Tim: Absolutely! I couldn’t be happier about that. I can deal with that. After having been a schoolteacher for 18 years, I kinda got used to being in control of a situation. Having things sorta my own way…

GB: Did you enjoy teaching? 

Tim: Yeah, very much. It was scary at first. At the time, it was in `79, and things were very lean right about then. I had just come back from Italy and of course when you come back into town you have to reconnect with everybody…I had been gone for a while. That was taking a long time. So I got a call from a fellow who was an old Cactus fan. They were using some of the Cactus stuff in the curriculum for Hard Rock Boogie. He asked if I would come down and do a seminar for a clinic. I said I would be glad to. I called a friend up and said, “What’s a clinic! What do I do? I’ve never been to one”. 

So I went down and did it. It seemed to work well and they asked me back a second time. I thought, “Hey, now I know what I’m doing!”. So it went really well that time and they asked me if I would like to do a day and I said I would love to. Steady work, good deal. One day turned into three, and I stayed for 18 years! 

It started as a good work opportunity and became a nice career for almost 20 years. I enjoyed a lot of the people I worked with and most of the students I taught. I must have seen 10,000 people! During the large enrollment time at the school, there must have been about 1500 kids a year coming through. That went on for 10 years or more, then it pared down somewhat. I think there is about 500 people left there now. Over the years, it was a lot of folks!

GB: If given the opportunity, would you put a version of Vanilla Fudge together again?

Tim: Absolutely! We are all fine, it’s just that Mark has a problem with it. 

GB: With the Vanilla Fudge album, Near the Beginning, one side of the album had something called The Break Song, was that somewhat of a loosely structured jam?

Tim: Break Song had four sections and the sections had intro pieces that then went into keyboard and guitar section that the band would play. Carmine and mine was basically a free-for-all! 

GB: So you would play different things every night?

Tim: Yeah, I would play whatever came out through my fingers that night.

GB: So what’s on the album is just one of many versions of the Break Song?

Tim: Yeah, I never played that solo again.

GB: Do other recorded versions exist out there?

Tim: Someplace in a vault, I know they’ve got other versions of it. I know there is a studio version of it, I don’t know how many other versions were recorded, to be honest with you. 

GB: The Mystery album, what brought that about?

Tim: There was a reformation going on at the time and Atlantic Records got involved with it. We started to do the project, and it went sour right in the middle of it and the guitar player got fired. He put an injunction on the album and the whole thing went down the tubes. 

GB: So there was no tour?

Tim: There was a tour, we toured with Paul Hanson, that was the guitar players name, and I guessed we toured for about 6 weeks.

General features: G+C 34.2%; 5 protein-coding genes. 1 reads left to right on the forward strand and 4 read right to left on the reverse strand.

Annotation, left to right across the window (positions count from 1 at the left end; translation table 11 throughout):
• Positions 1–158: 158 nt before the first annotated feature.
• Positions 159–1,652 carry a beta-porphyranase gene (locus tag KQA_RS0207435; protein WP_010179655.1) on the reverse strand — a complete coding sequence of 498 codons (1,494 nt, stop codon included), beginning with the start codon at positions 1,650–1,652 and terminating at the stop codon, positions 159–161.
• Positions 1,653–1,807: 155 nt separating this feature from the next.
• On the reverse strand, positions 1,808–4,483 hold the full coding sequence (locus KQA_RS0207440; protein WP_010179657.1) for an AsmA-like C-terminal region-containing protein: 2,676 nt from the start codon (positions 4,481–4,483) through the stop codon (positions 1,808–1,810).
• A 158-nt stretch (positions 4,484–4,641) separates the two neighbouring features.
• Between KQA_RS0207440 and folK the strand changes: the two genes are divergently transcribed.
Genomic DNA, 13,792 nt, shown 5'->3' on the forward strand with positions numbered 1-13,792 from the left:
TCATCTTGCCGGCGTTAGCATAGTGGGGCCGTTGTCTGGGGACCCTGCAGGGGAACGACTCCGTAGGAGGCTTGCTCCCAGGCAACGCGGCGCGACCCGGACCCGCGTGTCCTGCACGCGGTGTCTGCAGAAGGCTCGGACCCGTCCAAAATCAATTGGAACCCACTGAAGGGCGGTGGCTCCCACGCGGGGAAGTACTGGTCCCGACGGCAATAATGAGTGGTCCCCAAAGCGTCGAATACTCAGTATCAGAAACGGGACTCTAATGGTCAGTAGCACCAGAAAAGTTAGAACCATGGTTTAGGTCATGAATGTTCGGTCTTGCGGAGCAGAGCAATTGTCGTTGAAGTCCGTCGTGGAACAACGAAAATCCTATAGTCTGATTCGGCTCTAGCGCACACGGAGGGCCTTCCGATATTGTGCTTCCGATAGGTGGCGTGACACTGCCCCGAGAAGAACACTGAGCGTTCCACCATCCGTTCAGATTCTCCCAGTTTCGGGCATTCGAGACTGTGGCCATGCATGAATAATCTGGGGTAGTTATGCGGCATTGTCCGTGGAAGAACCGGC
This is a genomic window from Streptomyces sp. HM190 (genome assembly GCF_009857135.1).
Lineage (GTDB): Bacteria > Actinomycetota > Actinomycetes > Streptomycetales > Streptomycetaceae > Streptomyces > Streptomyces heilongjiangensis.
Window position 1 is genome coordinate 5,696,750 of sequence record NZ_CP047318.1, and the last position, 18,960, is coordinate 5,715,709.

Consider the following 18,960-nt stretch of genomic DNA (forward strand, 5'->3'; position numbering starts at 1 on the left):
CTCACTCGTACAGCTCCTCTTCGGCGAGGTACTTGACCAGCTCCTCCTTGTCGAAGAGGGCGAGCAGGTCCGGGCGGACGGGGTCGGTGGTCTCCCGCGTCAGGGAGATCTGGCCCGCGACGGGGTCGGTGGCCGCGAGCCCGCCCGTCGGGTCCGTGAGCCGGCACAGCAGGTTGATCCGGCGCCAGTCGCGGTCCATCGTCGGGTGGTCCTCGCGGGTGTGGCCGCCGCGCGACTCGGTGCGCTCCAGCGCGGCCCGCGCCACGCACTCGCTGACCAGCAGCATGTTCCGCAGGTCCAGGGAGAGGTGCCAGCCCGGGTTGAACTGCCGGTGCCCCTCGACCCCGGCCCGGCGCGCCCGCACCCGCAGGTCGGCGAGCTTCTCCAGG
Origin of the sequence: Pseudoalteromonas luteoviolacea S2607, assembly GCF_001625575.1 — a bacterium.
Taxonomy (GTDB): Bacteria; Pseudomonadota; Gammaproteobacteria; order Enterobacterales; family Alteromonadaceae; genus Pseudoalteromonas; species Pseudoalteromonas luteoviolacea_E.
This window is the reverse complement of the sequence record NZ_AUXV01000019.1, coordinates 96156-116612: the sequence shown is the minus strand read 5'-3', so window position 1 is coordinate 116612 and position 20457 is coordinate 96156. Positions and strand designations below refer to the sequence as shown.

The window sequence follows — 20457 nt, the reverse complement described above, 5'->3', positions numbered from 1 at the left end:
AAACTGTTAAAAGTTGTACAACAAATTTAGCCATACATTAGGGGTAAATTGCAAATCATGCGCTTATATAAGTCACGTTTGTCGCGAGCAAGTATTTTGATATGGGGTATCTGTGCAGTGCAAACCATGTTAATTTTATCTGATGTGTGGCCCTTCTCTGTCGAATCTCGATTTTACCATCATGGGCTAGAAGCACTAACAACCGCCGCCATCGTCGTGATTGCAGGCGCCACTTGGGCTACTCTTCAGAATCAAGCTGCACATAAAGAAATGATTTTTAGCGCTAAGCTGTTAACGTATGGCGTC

GB: Is this part of this ‘burned’ bit that made you jaded?

Tim: There’s been a couple few dozen (laughs) of things and stuff!

GB: Would you say you are an easygoing guy?

Tim: Sometimes, I can be very high strung and I can be very easy going. It depends if you press a button or not. I am the typical artiste. I can be…

GB: You have been able to walk away from all the crap without a huge pile or self-recrimination, haven’t you?

Tim: The teaching school was a wonderful thing that allowed me to do a slow decent from the heights over an 18-year period. As opposed to crashing to earth like most of us did. It kind of set my head straight and I was allowed to decompress ever so slowly. 

I pretty much have it all in perspective, I think, at least it works for me most of the time. 

GB: I imagine you must be somewhere in your mid 50’s now?

Tim: I’m 56, I’ll be 57 in August.

GB: Isn’t that remarkable? Not only that you managed to survive that long, but also in the sense that really, ‘how the hell do the years pass so quickly and who would have guessed that we would ever actually end up this age?’

Tim: Ooh, not us, do you remember when over 30 meant ‘death’?

GB: I remember ‘don’t trust anybody over 30’.

Tim: Yeah, don’t trust `em. I haven’t trusted me for 26 years! That could be a real problem!

GB: Do you get to the NAMM shows at all?

Tim: Yes, I usually do, I just usually sit in a booth and pluck away at my Tobias. I won’t be at Nashville, but I do the one in L.A. 

Global Bass: You’ve been a good natured interview, lot’s of laughs, lots of good memories, is there anything you would like to say at the end here?

Tim: Thanks everybody for listening all those years, I couldn’t have done it without ya! 

When Tim and Carmine release the next part of their musical alphabet soup, DBA, with Rick Derringer, we’ll be sure to get a copy and go over it in a review. You will find Tim’s web site at:


Read this article in German.